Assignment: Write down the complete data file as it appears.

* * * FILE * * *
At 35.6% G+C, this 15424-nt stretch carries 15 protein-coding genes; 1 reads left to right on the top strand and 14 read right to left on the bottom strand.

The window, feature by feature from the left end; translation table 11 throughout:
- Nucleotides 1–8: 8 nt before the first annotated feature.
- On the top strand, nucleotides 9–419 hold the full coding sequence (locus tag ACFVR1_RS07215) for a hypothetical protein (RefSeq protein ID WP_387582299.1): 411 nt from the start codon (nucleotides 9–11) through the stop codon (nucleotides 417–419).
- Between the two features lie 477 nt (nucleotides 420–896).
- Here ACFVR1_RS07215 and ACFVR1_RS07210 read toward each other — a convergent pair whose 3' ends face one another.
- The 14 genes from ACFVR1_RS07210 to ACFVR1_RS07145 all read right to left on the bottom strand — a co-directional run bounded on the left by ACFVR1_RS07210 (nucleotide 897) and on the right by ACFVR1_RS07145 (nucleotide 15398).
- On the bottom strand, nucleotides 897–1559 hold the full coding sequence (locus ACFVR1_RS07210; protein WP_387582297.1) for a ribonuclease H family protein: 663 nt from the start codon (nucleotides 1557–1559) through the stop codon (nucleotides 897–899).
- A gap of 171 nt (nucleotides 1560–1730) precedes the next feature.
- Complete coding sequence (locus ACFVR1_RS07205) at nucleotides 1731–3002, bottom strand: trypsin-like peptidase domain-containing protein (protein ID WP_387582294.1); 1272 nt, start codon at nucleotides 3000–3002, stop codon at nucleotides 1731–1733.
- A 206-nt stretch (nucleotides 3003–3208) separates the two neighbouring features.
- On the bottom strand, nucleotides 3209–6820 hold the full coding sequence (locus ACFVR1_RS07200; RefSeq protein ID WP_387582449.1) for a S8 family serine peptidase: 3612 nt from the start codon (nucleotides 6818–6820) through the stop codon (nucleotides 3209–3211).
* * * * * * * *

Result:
At 35.6% G+C, this 15424-nt stretch carries 15 protein-coding genes; 1 reads left to right on the top strand and 14 read right to left on the bottom strand.

The window, feature by feature from the left end; translation table 11 throughout:
- Nucleotides 1–8: 8 nt before the first annotated feature.
- On the top strand, nucleotides 9–419 hold the full coding sequence (locus tag ACFVR1_RS07215) for a hypothetical protein (RefSeq protein ID WP_387582299.1): 411 nt from the start codon (nucleotides 9–11) through the stop codon (nucleotides 417–419).
- Between the two features lie 477 nt (nucleotides 420–896).
- Here ACFVR1_RS07215 and ACFVR1_RS07210 read toward each other — a convergent pair whose 3' ends face one another.
- The 14 genes from ACFVR1_RS07210 to ACFVR1_RS07145 all read right to left on the bottom strand — a co-directional run bounded on the left by ACFVR1_RS07210 (nucleotide 897) and on the right by ACFVR1_RS07145 (nucleotide 15398).
- On the bottom strand, nucleotides 897–1559 hold the full coding sequence (locus ACFVR1_RS07210; protein WP_387582297.1) for a ribonuclease H family protein: 663 nt from the start codon (nucleotides 1557–1559) through the stop codon (nucleotides 897–899).
- A gap of 171 nt (nucleotides 1560–1730) precedes the next feature.
- Complete coding sequence (locus ACFVR1_RS07205) at nucleotides 1731–3002, bottom strand: trypsin-like peptidase domain-containing protein (protein ID WP_387582294.1); 1272 nt, start codon at nucleotides 3000–3002, stop codon at nucleotides 1731–1733.
- A 206-nt stretch (nucleotides 3003–3208) separates the two neighbouring features.
- On the bottom strand, nucleotides 3209–6820 hold the full coding sequence (locus ACFVR1_RS07200; RefSeq protein ID WP_387582449.1) for a S8 family serine peptidase: 3612 nt from the start codon (nucleotides 6818–6820) through the stop codon (nucleotides 3209–3211).